Meet John Amaral, the healer behind Julianne Hough’s ‘exorcism’
What the devil has gotten into Julianne Hough?
The “Dancing with the Stars” personality appeared in a video writhing, torquing and yelping on a massage table under the hands of chiropractor and energy healer John Amaral.
The disturbing scene might make one want to say a prayer for the 31-year-old dancer. But, Amaral insists, this is no exorcism. Rather, “There’s always a huge dissipation of energy and the feeling of relief, release, freedom,” he said in a video posted Wednesday to Instagram of the demo at the World Economic Forum in Davos, Switzerland. “Expression of emotion may happen when the system moves.”
In addition to Hough — who recently announced the launch of her dance method, Kinrgy —Amaral also coincidentally appeared in Gwyneth Paltrow’s just-released Netflix series, “The Goop Lab.” He said in the show it was his first time allowing the process to be filmed.
Amaral, who didn’t respond to The Post’s request for comment, says in the video that since Hough is a dancer, she’s much more prone to have a physical reaction to his work. “This woman is like, an incredible dancer, actress, just, human being, and she has practiced just allowing things to move through.”
We’re going to need a little more explanation here, bud. Here’s everything to know about Hough’s healer.
Who is John Amaral?
The Santa Cruz, Calif.-based chiropractor trained under fellow energy healer Donny Epstein, according to Insider. He founded the Body Centered Leadership program.
What’s he doing to poor Julianne?
In short: getting the bad vibes out, man. Similar to reiki, Amaral works with the energy fields in and around the body. Amaral says energy — which he defines as “the ability to do work” — can get bound up physically in our bodies due to stress. When this happens, “The nerve tissues inside the spinal cord and all the nerves coming from your brain get stretched and compressed.”
He suggests that releasing it will help us feel better. His method for doing this involves breathing, focused movement, mindfulness and meditation, according to his website. In demonstrations, he both touches and waves his hands over his clients’ bodies to help release energy.
Does everyone look like they’re having an exorcism?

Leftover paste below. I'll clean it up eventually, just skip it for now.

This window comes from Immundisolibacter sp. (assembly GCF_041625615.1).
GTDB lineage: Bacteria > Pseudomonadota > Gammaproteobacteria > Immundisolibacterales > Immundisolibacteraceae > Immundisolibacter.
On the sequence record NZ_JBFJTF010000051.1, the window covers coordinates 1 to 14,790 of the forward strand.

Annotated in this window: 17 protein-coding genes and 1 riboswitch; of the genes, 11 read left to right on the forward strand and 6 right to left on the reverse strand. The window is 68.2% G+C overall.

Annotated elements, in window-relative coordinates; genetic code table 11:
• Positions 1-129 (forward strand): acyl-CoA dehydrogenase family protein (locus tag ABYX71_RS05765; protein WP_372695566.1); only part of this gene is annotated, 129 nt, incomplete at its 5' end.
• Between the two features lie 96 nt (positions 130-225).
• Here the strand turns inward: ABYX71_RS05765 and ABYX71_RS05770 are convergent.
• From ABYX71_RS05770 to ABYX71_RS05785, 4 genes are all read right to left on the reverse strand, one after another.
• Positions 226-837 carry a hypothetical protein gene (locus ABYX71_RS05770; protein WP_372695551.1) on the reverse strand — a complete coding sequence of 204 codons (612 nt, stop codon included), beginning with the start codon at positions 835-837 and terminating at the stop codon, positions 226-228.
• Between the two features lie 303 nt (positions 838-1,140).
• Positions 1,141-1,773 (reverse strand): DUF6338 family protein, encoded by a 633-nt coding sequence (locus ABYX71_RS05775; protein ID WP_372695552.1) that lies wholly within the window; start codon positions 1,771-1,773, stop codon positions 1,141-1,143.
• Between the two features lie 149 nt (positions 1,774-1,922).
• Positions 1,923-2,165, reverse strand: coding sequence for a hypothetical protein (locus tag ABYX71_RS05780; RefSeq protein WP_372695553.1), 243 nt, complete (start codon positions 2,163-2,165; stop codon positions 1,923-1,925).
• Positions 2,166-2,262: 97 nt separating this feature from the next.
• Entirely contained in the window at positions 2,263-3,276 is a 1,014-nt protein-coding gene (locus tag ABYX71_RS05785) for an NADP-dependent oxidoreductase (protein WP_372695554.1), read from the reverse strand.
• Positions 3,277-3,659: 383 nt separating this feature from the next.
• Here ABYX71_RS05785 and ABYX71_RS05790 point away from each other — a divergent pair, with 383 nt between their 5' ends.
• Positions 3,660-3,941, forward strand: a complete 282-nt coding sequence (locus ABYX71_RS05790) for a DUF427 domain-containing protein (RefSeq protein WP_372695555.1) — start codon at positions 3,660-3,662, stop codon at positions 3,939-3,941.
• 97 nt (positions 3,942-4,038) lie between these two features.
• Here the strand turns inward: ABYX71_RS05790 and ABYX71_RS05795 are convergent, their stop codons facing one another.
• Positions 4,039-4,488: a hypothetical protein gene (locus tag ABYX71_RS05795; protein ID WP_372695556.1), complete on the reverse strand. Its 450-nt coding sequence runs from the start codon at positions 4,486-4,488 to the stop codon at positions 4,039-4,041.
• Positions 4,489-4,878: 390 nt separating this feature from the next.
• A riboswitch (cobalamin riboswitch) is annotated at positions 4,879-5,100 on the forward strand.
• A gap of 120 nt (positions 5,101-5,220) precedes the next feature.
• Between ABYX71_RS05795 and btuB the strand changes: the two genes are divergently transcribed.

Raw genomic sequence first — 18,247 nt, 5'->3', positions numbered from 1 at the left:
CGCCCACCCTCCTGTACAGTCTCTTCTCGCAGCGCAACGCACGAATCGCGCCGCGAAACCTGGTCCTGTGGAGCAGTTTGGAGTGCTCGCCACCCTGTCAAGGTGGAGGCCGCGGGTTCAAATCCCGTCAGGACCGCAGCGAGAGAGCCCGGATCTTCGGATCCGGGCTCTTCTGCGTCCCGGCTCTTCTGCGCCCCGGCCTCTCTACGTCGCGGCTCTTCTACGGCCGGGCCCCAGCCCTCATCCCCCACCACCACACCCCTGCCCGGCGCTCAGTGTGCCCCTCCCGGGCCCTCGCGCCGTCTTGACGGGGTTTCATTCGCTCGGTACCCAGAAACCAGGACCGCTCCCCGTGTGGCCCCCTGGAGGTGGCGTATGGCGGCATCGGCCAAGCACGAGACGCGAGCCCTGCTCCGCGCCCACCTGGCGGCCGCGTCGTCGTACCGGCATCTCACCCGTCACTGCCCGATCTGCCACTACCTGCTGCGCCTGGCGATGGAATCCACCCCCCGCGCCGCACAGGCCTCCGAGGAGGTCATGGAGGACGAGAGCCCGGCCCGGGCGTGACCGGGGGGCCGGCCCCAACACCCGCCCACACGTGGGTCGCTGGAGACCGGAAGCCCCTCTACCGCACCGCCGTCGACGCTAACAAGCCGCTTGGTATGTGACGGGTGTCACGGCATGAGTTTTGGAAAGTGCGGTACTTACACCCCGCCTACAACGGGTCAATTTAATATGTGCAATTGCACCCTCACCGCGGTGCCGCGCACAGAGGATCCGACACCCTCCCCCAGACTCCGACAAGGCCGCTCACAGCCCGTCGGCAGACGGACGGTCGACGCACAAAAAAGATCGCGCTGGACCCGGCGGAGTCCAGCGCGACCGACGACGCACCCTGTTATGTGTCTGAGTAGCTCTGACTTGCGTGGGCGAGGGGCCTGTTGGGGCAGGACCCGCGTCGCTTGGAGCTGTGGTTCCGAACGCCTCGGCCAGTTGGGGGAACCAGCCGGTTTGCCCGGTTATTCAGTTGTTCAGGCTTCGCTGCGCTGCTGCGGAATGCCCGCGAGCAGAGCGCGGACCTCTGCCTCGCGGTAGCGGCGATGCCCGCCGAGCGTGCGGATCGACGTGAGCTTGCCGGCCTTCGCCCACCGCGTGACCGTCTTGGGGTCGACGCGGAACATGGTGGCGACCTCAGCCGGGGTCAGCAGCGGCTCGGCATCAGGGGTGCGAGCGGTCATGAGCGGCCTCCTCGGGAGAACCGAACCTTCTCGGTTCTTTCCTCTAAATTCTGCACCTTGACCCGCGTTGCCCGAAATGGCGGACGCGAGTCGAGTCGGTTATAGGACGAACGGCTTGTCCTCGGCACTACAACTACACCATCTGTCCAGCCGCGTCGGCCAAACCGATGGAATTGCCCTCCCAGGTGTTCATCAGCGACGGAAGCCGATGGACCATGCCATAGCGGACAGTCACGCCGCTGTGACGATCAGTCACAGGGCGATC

In the show, he works on both Paltrow and Hough, eliciting a similarly spooky reaction from Hough. Paltrow’s experience was far more subdued — a few twitches and spasms here and there. Goop’s chief content officer Elise Loehnen moved around a little, and let out an uncomfortable sounding groan. “I felt like I was being pulled by a rope. It was very painful actually,” she told the camera. When Amaral snapped his fingers, she began dry heaving. Another Goop staffer barely moved at all, but then vomited for three hours later that evening. A third Goopie had absolutely no response.
Why would someone need his services?
He writes on his website that his method “can help with conditions many people struggle with, including chronic pain, extreme muscle tension, anxiety, depression, post-traumatic stress disorder, digestive issues, insomnia and more.” In “The Goop Lab,” Paltrow says she started seeing him years ago and that he’s helped heal some of the trauma she carried from the birth of her daughter, Apple Martin.
At the very least, it seems to help people relax. As one of Goop’s employees says in the show: “The scientist in me wants to do some research, ask some questions, and rinse and repeat . . . but the fact that I was able to relax and quiet my mind was therapeutic.”
How much do his sessions cost?
According to the Wall Street Journal, a healing session with Amaral will run you $2,500.
Who are his A-list clients?
Amaral works closely with the controversial motivational speaker Tony Robbins. On his website, he has testimony from television personality Maria Menounos, Bulletproof founder Dave Asprey and NHL player Brooks Laich.
Is it real?
There’s really no way of proving it in the ways we usually prove these things. In his appearance on “The Goop Lab,” he points to research from 1985 which found that emotions can be carried physically throughout the body and change the chemical framework of our cells.
So, it comes down to this, as his apprentice, physician Apostolos Lekkos, says in “The Goop Lab:” “The technology isn’t there to measure energy healing, but just because something isn’t proven doesn’t mean it doesn’t work.”
Source : Lauren Steussy Link